Are you absolutely sure it is behavioral? It seems like a pretty extreme behavior, but it could be that he has particular issues with performing academically. The other teachers (gym and a guy who is not his actual teacher and I'm guessing is called in for behavioral support) might not feel as threatening to him.

Good luck.
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Old 01-04-2011, 09:00 AM
 
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The sixth grade male teacher is this student's teacher for science and social studies (sixth grade is pseudo-departmentalized). The parents are not particularly helpful at this point. They have told translator that their children were taught manners correctly and that we are not understanding that they do not originally come from this country and believe different things. While I understand that and have great respect for other cultures, the boy needs to get an education (why else is he in school?) and he is not doing this while he is silently defying us.
I have also spoken with the teachers at his last school. He came from another state, where he had been since April. They had encountered the same problems.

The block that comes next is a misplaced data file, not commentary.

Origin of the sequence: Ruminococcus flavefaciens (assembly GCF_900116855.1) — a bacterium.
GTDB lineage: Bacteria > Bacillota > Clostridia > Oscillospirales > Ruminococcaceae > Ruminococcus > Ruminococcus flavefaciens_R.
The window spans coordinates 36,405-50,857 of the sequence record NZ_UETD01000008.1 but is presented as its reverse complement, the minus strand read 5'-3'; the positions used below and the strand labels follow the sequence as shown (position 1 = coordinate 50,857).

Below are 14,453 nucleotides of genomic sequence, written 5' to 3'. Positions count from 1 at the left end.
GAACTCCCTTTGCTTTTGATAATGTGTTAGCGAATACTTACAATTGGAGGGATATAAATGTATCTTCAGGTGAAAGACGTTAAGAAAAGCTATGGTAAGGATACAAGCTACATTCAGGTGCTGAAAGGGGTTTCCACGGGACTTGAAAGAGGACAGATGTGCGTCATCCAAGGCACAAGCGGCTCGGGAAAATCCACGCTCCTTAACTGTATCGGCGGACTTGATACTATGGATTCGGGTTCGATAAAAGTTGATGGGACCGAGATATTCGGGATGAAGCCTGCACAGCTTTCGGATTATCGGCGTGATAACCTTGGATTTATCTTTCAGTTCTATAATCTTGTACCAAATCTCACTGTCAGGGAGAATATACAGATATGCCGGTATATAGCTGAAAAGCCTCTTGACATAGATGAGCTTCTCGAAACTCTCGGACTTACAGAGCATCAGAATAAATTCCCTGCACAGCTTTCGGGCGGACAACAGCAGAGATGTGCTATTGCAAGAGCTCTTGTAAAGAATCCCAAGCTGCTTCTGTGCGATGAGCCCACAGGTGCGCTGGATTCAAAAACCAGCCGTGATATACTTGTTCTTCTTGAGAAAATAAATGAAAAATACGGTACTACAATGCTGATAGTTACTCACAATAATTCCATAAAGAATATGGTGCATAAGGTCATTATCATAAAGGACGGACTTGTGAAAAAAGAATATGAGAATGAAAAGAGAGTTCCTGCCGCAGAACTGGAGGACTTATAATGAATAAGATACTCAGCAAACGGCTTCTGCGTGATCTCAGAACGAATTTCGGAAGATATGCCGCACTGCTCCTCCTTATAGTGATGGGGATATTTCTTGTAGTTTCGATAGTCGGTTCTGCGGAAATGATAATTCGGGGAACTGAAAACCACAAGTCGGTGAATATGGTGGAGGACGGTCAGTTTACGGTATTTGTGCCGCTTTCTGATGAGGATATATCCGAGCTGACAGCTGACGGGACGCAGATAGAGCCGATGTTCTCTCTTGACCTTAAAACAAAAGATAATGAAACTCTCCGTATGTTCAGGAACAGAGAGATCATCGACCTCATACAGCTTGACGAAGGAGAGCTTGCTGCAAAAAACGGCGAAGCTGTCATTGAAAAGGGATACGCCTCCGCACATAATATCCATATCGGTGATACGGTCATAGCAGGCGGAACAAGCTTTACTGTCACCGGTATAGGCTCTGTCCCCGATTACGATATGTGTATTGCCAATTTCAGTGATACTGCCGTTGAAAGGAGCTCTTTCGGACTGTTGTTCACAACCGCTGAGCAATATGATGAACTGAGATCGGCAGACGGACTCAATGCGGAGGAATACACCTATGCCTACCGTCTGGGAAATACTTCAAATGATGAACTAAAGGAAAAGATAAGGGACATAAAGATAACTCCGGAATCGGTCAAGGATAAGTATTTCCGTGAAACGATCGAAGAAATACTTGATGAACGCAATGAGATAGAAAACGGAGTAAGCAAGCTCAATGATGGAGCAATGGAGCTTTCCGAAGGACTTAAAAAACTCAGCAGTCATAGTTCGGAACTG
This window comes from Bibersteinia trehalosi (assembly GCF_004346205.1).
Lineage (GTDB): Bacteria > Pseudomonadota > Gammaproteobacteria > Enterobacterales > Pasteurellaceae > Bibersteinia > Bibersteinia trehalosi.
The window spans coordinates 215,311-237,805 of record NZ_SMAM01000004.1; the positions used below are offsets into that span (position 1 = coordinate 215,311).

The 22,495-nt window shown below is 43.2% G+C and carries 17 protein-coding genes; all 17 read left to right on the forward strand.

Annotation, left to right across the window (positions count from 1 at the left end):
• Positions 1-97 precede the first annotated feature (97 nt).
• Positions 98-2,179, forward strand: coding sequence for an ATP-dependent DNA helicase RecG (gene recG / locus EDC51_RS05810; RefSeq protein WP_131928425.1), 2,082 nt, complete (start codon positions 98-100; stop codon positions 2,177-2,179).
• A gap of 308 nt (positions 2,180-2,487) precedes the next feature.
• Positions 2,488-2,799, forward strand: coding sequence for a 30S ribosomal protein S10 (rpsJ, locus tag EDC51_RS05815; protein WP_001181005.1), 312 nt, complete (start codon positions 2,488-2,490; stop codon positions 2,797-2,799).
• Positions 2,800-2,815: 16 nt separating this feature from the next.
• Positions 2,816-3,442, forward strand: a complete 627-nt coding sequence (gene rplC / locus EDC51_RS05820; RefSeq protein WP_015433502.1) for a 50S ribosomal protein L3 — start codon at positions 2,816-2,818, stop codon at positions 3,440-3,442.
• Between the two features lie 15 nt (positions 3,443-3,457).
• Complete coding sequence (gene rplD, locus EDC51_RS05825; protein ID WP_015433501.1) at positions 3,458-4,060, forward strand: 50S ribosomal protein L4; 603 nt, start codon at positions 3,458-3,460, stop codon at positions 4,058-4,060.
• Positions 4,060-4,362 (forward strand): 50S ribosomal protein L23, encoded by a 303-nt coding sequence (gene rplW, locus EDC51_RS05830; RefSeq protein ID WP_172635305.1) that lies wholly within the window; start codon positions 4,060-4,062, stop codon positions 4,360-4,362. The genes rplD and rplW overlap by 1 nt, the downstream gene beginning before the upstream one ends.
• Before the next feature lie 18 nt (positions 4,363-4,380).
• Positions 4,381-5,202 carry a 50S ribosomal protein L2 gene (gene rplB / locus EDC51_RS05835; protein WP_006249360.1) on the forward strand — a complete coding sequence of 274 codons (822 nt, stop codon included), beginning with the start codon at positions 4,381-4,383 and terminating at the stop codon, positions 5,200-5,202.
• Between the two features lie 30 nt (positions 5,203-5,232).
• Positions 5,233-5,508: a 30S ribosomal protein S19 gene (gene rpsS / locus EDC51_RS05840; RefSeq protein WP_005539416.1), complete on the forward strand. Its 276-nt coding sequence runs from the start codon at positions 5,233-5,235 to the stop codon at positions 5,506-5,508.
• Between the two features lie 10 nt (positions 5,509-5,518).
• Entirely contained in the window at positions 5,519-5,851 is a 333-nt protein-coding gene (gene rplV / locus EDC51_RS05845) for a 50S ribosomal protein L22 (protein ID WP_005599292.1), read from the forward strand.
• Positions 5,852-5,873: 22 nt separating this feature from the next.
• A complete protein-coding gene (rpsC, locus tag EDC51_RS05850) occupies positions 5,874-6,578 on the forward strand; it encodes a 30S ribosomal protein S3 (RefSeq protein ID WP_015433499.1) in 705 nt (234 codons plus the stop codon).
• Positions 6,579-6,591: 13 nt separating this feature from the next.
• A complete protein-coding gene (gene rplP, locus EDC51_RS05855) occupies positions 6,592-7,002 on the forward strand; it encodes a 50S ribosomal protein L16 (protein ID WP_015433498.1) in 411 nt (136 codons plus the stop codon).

I don't consider it behavior -- in that I mean he is never anything less than unfailingly polite but completely unresponsive. He does nto disrupt, but sits in total silence.
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Old 01-04-2011, 02:46 PM
 
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Perhaps the two male teachers that he responds to could have a talk with him about it. That, plus, if he doesn't do any work -- he fails, correct? Perhaps a male principal or a 'higher' up male needs to have a talk with him (and his parents). How long have they been in country? I would take it from the standpoint of -- well, I know that you came from Africa where XX is OK -- but you are in America NOW and in American we respect both males and females in authority. I respect cultural differences as well, but seriously, he is not being 'polite' if he refuses to do as asked. He is being disrespectful.


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google earth
Old 01-04-2011, 02:59 PM